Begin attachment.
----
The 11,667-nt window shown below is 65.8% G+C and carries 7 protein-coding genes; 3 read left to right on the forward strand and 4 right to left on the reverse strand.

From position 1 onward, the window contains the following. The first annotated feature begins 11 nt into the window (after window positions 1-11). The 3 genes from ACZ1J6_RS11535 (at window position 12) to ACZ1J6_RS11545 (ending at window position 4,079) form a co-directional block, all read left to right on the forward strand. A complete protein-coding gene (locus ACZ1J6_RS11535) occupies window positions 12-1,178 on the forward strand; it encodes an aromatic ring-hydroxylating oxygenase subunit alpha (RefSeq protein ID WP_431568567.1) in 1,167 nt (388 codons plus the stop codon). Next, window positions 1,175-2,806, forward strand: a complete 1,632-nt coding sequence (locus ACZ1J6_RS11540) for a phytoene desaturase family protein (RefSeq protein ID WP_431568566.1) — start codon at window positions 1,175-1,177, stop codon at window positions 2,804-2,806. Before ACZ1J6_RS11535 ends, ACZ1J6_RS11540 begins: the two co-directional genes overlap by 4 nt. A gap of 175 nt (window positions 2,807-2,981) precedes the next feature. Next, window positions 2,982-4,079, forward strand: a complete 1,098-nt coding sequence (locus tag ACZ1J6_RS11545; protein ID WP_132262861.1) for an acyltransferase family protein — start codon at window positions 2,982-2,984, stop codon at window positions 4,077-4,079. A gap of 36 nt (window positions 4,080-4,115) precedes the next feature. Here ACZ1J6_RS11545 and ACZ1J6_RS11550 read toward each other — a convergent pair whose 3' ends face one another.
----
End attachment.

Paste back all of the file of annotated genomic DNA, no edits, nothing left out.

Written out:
The 11,667-nt window shown below is 65.8% G+C and carries 7 protein-coding genes; 3 read left to right on the forward strand and 4 right to left on the reverse strand.

From position 1 onward, the window contains the following. The first annotated feature begins 11 nt into the window (after window positions 1-11). The 3 genes from ACZ1J6_RS11535 (at window position 12) to ACZ1J6_RS11545 (ending at window position 4,079) form a co-directional block, all read left to right on the forward strand. A complete protein-coding gene (locus ACZ1J6_RS11535) occupies window positions 12-1,178 on the forward strand; it encodes an aromatic ring-hydroxylating oxygenase subunit alpha (RefSeq protein ID WP_431568567.1) in 1,167 nt (388 codons plus the stop codon). Next, window positions 1,175-2,806, forward strand: a complete 1,632-nt coding sequence (locus ACZ1J6_RS11540) for a phytoene desaturase family protein (RefSeq protein ID WP_431568566.1) — start codon at window positions 1,175-1,177, stop codon at window positions 2,804-2,806. Before ACZ1J6_RS11535 ends, ACZ1J6_RS11540 begins: the two co-directional genes overlap by 4 nt. A gap of 175 nt (window positions 2,807-2,981) precedes the next feature. Next, window positions 2,982-4,079, forward strand: a complete 1,098-nt coding sequence (locus tag ACZ1J6_RS11545; protein ID WP_132262861.1) for an acyltransferase family protein — start codon at window positions 2,982-2,984, stop codon at window positions 4,077-4,079. A gap of 36 nt (window positions 4,080-4,115) precedes the next feature. Here ACZ1J6_RS11545 and ACZ1J6_RS11550 read toward each other — a convergent pair whose 3' ends face one another.